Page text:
YOU CAN SPEND A FORTUNE on a prefabricated compost bin, but why should you? Here at A Garden for House, I rely on wire-mesh bins, which cost less than $10. Here is how I use the bins to turn waste into gorgeous soil:
All during summer, I toss bolted lettuce, spinach, and other green matter into the bins, which are located, for the sake of convenience, at each end of my Kitchen Garden. This saves me the time and trouble of hauling debris to some out-of-the-way compost heap.
To hasten decay, brown matter is sprinkled on top of each layer of green. Brown material includes chopped straw, dried leaves, or the shredded wood chips pictured above. When provided with steady moisture, this nitrogen-and-carbon mixture heats up rapidly, and turns waste into usable soil in a matter of weeks, not months. I use the finished product for topping off my raised veggie beds in the fall.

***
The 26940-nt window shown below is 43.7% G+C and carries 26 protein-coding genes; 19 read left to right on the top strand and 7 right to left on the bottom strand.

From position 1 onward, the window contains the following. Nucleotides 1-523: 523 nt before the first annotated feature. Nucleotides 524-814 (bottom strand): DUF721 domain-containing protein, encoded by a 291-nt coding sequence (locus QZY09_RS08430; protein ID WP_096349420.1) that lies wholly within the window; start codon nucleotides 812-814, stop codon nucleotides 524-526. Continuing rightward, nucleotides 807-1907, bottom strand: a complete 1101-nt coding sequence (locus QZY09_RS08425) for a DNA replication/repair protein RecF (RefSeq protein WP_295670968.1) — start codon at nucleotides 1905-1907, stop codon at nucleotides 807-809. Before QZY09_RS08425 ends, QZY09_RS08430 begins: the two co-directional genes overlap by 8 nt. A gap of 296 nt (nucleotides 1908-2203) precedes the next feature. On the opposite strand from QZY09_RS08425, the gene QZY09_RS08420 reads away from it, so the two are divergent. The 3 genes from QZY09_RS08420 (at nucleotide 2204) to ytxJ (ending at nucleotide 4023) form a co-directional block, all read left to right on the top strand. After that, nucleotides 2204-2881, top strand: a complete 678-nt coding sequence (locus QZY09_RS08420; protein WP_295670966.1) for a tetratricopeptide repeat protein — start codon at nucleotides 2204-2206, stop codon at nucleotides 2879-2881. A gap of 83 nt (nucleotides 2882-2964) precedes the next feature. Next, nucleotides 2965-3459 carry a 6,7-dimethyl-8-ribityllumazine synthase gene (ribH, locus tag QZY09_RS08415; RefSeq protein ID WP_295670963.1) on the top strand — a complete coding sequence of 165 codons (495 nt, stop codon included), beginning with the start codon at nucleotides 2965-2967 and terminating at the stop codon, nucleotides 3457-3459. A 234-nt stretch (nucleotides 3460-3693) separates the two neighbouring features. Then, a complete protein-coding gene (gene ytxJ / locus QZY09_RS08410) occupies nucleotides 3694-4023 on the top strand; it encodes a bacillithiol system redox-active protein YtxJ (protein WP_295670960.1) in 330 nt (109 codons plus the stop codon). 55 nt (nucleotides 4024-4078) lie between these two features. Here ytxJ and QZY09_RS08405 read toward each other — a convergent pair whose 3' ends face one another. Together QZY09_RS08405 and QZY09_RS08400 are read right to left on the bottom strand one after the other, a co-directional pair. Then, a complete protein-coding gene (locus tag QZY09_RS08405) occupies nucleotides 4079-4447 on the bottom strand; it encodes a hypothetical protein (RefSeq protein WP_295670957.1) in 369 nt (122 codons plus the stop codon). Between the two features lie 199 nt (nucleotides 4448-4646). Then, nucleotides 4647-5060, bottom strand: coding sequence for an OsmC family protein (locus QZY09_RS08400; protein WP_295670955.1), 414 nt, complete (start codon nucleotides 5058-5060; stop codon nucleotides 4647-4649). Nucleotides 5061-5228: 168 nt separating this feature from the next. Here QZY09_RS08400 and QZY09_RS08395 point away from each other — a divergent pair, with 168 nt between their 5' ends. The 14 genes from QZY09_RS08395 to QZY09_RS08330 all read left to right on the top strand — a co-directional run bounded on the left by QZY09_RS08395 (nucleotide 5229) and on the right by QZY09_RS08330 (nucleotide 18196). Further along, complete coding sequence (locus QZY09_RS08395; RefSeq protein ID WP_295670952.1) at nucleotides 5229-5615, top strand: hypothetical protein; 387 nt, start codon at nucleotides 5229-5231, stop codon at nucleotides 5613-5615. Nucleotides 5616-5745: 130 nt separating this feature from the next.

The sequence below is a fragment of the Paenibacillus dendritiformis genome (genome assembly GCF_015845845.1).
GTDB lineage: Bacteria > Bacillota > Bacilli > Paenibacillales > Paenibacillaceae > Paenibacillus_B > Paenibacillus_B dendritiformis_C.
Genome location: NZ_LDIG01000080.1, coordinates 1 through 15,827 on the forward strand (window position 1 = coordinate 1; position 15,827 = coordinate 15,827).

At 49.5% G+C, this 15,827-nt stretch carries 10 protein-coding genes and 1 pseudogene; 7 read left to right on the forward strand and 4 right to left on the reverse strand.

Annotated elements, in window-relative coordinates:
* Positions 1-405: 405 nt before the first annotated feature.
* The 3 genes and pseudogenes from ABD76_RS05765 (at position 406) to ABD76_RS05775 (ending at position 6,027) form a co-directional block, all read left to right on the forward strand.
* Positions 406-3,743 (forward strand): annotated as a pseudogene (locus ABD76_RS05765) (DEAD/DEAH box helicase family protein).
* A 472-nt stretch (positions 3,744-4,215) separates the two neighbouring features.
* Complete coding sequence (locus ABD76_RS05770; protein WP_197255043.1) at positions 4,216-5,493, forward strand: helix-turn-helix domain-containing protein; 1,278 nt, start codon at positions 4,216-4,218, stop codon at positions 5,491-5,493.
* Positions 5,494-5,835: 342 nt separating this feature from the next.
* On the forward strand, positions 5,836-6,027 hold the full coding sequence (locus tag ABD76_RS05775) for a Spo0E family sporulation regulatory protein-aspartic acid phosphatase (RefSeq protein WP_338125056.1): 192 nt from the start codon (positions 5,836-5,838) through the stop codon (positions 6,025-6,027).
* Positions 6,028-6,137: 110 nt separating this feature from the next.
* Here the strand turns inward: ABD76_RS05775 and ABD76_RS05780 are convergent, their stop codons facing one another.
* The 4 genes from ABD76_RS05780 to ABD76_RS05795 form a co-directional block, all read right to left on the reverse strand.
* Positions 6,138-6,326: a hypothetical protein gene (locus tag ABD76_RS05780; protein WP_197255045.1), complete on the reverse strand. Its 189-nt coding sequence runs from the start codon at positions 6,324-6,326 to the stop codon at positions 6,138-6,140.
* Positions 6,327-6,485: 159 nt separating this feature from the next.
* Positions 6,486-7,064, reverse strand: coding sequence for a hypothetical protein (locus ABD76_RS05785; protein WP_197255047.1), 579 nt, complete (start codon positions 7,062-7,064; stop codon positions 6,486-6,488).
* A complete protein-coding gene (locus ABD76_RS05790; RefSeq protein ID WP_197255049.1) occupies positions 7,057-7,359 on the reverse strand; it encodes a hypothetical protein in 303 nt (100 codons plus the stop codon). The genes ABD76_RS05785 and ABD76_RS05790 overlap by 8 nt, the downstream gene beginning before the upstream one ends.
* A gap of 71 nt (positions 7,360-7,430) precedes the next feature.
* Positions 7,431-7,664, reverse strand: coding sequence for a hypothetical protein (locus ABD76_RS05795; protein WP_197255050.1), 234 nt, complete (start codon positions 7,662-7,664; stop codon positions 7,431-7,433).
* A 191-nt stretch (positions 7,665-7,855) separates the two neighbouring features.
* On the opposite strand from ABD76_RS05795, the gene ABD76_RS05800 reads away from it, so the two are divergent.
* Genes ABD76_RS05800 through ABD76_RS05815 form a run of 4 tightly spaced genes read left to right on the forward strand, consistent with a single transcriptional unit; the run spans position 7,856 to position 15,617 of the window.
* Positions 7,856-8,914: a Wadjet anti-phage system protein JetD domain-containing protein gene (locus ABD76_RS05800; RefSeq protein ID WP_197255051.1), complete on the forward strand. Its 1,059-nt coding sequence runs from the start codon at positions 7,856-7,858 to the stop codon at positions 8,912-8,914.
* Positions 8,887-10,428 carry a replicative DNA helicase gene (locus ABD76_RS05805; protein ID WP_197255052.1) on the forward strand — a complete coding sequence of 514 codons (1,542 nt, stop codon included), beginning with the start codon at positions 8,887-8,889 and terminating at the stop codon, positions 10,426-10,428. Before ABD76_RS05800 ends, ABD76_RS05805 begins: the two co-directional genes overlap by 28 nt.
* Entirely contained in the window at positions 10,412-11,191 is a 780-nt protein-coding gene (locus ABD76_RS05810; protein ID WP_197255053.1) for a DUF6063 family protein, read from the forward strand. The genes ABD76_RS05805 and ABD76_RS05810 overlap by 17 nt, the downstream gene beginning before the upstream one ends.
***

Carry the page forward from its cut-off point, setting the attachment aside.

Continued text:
In autumn, the bins become receptacles for shredded leaves. Kept damp, leaves quickly break down in the open ventilation that wire mesh affords. The rich, crumbly end-product, which we should properly call “leaf mold,” is far superior to peat moss, and ideal for potting African violets and other houseplants. (I no longer buy potting soil.)
Turning the compost is a cinch. Simply lift the bin off, move it a few feet to the side, and then fork the contents back in. This inverts the various components, so that new material goes on the bottom. My compost gets turned twice monthly (if I’m feeling energetic).
Almost anyone can make a 4-foot tall, 3-foot diameter composting bin like mine. Obtain from the hardware store a 9-foot x 4-foot piece of 3-inch galvanized wire mesh, secure the ends with twist-ties, and Voila! you’re done.
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